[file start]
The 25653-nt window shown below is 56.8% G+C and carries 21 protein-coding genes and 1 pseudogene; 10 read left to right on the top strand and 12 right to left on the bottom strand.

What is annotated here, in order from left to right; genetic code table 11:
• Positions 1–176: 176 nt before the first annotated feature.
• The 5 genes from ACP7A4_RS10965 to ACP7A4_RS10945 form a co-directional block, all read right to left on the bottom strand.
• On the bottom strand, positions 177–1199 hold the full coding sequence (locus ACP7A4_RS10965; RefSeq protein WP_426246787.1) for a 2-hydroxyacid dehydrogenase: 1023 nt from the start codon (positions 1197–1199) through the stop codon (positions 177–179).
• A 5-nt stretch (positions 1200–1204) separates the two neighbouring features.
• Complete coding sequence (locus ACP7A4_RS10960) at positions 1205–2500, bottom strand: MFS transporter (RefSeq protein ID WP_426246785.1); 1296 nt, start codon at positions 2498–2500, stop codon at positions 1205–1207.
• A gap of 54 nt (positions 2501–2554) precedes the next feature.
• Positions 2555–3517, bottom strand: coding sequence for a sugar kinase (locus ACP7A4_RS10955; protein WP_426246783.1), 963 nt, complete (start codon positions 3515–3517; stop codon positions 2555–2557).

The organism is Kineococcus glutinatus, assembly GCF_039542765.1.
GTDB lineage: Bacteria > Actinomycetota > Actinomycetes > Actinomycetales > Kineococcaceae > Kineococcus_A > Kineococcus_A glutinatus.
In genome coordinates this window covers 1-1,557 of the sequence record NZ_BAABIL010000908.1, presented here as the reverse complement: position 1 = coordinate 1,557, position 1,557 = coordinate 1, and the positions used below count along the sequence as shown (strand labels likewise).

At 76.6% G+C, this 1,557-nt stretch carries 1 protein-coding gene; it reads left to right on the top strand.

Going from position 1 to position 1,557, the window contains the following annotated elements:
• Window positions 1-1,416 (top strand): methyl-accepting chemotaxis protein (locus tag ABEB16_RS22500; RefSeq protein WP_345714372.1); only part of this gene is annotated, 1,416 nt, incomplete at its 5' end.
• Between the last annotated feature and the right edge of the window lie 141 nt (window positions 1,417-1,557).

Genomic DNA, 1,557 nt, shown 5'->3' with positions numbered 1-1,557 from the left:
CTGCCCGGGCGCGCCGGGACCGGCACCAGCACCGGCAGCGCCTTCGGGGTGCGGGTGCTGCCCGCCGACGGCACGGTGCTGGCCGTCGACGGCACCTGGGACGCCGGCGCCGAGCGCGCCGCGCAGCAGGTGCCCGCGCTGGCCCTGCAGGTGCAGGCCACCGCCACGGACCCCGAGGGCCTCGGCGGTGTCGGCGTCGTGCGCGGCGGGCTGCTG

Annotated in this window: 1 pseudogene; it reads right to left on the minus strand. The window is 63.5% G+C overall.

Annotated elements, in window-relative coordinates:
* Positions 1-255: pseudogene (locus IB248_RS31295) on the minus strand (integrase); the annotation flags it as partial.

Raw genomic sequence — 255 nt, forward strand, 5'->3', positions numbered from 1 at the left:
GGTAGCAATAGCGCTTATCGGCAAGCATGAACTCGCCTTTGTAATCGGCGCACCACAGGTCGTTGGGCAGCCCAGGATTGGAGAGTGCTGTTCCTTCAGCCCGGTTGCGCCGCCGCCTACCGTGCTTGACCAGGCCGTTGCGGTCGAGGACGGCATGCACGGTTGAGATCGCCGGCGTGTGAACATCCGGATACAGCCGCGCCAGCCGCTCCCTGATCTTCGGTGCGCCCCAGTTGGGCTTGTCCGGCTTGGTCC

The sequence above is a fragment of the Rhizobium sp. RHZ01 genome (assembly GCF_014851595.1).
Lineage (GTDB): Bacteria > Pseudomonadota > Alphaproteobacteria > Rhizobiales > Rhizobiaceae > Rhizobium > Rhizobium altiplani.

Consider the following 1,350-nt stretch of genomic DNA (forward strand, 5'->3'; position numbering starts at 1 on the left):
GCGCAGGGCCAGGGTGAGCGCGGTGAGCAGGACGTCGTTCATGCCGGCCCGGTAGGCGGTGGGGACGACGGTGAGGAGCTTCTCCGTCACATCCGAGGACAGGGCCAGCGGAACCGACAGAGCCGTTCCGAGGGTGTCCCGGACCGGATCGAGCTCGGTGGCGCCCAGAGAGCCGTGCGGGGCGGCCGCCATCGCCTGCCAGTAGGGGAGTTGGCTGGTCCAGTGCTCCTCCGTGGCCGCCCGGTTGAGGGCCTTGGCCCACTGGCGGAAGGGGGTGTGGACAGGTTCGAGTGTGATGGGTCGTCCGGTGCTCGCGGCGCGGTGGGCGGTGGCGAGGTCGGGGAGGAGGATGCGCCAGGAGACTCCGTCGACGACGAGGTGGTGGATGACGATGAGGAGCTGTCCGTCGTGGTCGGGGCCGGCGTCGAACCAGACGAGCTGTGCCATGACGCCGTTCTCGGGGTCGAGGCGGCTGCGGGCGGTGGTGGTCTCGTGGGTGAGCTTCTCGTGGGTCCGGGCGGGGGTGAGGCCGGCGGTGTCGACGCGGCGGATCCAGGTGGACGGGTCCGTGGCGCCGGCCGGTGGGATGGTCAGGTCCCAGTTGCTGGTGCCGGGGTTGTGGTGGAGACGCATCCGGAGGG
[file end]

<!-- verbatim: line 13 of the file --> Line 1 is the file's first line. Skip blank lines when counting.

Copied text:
At 76.6% G+C, this 1,557-nt stretch carries 1 protein-coding gene; it reads left to right on the top strand.